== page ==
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Not earning much playing time with Leon, the 34-year-old defender may find himself on the outside looking in when Mexico makes its way to the 2014 World Cup in Brazil

Rafa Marquez’s return to Mexico with Leon in mid-December was announced with much fanfare and intrigue about how he would fare back in his native land after over 13 years playing in Europe.

Like much of his recent career, there was controversy. Atlas fans were not happy that he didn’t return to the club where he made his name, with conflicting reports of why that was.

Then there were those initial statements from the Michoacan-born player about his dream of playing one final World Cup in Brazil to cap of one of the greatest careers any Mexican player has enjoyed in Europe. Everyone sat up and took notice.

But since those first couple of rusty games back in January, that initial intrigue has died down. Marquez has not had the season he wished for to catapult him into the thoughts of Jose Manuel “Chepo” de la Torre.

Yes, there have been injury problems, but nothing serious and Marquez has featured in 10 of Leon’s 14 games this season. The problem has been that Marquez hasn’t been good enough to lift Leon any higher than a dire last position in the Liga MX – and this from largely the same side that enjoyed a fantastic first season in Mexico’s top division, very nearly making the final of the Apertura.

It was therefore not really surprising that Marquez was not on the squad list for El Tri’s game Thursday against Peru, despite Monterrey’s Hiram Mier missing out due to a back-log of games and none of the European contingent being involved.

In light of not being called up, Marquez seems relaxed and intent on working hard to get back in the squad.

“Honestly, it doesn’t worry me a lot,” he said in a press conference in Leon Tuesday. “If they call me up, great and if they don’t, it’s the same. I’ll keep training as I always have done to fight for a place (in the national team).”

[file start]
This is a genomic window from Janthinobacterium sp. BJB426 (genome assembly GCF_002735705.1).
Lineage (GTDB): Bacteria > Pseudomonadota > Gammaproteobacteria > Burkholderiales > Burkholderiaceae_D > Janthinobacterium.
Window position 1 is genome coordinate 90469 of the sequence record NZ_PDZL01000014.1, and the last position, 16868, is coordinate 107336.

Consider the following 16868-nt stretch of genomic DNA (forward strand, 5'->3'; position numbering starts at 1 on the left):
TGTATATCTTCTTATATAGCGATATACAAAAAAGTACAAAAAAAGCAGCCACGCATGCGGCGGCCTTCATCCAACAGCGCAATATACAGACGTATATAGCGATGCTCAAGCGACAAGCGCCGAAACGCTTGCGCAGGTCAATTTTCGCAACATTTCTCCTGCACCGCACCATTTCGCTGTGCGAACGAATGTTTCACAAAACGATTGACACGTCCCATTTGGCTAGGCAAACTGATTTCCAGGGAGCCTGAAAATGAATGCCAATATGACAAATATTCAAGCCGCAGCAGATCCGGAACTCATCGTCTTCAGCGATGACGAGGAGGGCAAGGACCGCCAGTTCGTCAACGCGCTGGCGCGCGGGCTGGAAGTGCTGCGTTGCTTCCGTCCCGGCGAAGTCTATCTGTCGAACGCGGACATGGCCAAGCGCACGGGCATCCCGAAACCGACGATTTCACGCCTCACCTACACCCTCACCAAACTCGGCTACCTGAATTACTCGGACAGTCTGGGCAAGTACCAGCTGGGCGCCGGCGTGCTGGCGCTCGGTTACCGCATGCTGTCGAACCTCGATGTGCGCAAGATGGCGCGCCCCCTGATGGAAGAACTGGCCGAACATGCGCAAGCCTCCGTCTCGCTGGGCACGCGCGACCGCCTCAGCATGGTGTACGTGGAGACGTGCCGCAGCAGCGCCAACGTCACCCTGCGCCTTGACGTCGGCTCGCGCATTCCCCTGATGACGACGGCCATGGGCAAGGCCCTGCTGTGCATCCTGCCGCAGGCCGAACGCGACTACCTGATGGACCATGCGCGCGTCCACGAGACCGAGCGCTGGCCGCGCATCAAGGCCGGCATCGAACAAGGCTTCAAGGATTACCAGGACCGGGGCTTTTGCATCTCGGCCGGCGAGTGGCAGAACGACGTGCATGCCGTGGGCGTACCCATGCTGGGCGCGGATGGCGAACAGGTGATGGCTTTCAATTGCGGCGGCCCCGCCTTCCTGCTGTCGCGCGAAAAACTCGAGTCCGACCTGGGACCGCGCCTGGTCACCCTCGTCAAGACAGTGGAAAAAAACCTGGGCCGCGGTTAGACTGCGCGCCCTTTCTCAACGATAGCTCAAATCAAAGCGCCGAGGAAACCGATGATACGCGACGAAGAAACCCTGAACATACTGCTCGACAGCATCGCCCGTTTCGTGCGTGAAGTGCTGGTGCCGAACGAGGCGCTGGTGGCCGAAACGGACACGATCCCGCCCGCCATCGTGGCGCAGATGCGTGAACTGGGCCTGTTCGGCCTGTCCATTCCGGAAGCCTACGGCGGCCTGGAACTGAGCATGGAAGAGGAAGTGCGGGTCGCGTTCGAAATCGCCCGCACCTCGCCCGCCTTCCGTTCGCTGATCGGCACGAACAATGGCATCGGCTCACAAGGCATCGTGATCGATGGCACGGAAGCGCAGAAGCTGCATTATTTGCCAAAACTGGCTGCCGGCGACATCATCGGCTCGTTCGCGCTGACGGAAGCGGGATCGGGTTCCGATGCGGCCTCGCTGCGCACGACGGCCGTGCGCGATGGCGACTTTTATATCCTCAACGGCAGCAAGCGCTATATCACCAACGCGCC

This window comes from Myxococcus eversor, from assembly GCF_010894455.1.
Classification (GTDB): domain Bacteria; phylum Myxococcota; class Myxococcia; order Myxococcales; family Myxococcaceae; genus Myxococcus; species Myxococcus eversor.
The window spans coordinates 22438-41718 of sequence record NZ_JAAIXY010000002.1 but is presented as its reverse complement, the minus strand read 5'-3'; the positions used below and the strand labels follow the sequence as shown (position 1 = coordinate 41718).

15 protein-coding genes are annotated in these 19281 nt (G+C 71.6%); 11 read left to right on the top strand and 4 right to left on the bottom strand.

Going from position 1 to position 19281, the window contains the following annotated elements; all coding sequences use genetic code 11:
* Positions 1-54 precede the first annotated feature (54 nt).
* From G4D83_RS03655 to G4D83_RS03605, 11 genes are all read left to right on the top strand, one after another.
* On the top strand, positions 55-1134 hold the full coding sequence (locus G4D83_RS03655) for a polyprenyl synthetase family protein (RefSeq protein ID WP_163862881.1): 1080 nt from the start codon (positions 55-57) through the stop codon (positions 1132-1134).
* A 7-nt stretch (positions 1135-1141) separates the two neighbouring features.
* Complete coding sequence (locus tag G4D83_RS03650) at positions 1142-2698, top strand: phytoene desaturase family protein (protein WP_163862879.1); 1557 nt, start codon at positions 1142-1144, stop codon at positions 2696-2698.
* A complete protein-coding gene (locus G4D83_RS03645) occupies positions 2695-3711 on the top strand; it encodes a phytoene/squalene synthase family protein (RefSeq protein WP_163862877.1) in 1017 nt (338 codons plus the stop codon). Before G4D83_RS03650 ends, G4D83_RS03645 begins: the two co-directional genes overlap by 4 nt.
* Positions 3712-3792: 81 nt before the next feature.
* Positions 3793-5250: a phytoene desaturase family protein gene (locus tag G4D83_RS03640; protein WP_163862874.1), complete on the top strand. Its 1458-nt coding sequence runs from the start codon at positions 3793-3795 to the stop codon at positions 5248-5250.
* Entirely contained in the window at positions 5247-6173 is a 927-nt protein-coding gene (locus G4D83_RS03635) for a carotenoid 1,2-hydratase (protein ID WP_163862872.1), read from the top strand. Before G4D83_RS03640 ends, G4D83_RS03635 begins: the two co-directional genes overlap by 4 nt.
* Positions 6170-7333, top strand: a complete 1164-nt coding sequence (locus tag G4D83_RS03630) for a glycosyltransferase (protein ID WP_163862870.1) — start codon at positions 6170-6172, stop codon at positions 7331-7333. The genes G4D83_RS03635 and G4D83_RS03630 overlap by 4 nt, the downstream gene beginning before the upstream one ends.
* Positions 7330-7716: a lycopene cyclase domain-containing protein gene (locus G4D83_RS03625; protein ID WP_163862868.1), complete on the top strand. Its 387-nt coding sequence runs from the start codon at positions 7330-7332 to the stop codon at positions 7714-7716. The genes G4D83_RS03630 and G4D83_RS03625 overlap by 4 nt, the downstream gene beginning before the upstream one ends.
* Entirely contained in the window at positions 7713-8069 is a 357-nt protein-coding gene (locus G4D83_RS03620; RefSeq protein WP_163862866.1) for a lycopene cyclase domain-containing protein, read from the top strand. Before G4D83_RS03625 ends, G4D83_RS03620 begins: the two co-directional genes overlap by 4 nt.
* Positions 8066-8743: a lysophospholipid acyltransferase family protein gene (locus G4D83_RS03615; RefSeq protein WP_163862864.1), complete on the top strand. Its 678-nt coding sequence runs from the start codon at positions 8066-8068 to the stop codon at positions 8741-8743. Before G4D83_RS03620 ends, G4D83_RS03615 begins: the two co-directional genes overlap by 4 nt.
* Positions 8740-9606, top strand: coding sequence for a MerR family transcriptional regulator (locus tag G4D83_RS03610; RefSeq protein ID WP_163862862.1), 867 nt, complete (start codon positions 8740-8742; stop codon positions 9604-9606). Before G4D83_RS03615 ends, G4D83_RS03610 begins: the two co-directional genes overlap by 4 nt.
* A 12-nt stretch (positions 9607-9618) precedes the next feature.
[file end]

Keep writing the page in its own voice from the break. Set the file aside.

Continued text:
He also stressed that the quality of Mexican players has increased.

“Now there are more players at a better level, there’s more quality, more players playing in Europe, more players that want to play in Europe,” said Marquez. “The mentality is changing.”

While Marquez might not be the most popular among Mexico fans with his statements and attitude, no one can take away the experience, pedigree and winning mentality the Kaiser of Michoacan can bring to the Mexico squad.

And with El Tri set to fight for both the Confederations Cup and the Gold Cup this summer, the door may not be completely closed. Perhaps he just might squeeze into that Gold Cup squad to give him one last opportunity to shine for El Tri? He may be 34, but there is little doubt that his former defensive partnership Carles Puyol will be in Brazil with Spain, and he’s a year older than Marquez.

The one thing that is for certain is that returning to the national team from where he is now represents by far the biggest challenge he has faced since leaving Barcelona.

Francisco “Maza” Rodriguez, Hector Moreno, Diego Reyes, Hiram Mier, Hugo Ayala, Jonny Magallon and even, perhaps, Joel Huiqui seem to be ahead of him at present in the pecking order at center back.

Even with Leon not playing for anything, it’s a vital last few weeks of the season for Marquez. He’ll need to improve his form to get in that Gold Cup squad and it’ll be an uphill struggle, but he says he has overcome those before.

“I failed in Atlas some of the time and with Monaco in some years, but life gives you more opportunities and you have to look at it like that,” stated Marquez. “Fortunately, I’ve achieved things that others haven’t.”

Whether he can continue to achieve, and get back into the national team, may well be one struggle too many at this stage.

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